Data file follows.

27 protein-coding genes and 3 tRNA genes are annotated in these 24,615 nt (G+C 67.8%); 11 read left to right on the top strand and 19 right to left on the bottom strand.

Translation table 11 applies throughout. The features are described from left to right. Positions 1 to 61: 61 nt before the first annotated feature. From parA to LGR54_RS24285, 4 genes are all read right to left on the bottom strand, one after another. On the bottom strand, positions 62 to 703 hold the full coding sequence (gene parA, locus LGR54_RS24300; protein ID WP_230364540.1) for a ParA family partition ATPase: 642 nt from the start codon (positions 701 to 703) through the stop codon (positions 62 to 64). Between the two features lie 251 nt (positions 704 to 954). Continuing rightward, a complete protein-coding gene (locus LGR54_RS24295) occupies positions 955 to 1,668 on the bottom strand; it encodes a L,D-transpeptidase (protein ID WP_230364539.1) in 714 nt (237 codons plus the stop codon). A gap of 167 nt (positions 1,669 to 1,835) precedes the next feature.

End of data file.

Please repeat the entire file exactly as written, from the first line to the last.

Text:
27 protein-coding genes and 3 tRNA genes are annotated in these 24,615 nt (G+C 67.8%); 11 read left to right on the top strand and 19 right to left on the bottom strand.

Translation table 11 applies throughout. The features are described from left to right. Positions 1 to 61: 61 nt before the first annotated feature. From parA to LGR54_RS24285, 4 genes are all read right to left on the bottom strand, one after another. On the bottom strand, positions 62 to 703 hold the full coding sequence (gene parA, locus LGR54_RS24300; protein ID WP_230364540.1) for a ParA family partition ATPase: 642 nt from the start codon (positions 701 to 703) through the stop codon (positions 62 to 64). Between the two features lie 251 nt (positions 704 to 954). Continuing rightward, a complete protein-coding gene (locus LGR54_RS24295) occupies positions 955 to 1,668 on the bottom strand; it encodes a L,D-transpeptidase (protein ID WP_230364539.1) in 714 nt (237 codons plus the stop codon). A gap of 167 nt (positions 1,669 to 1,835) precedes the next feature.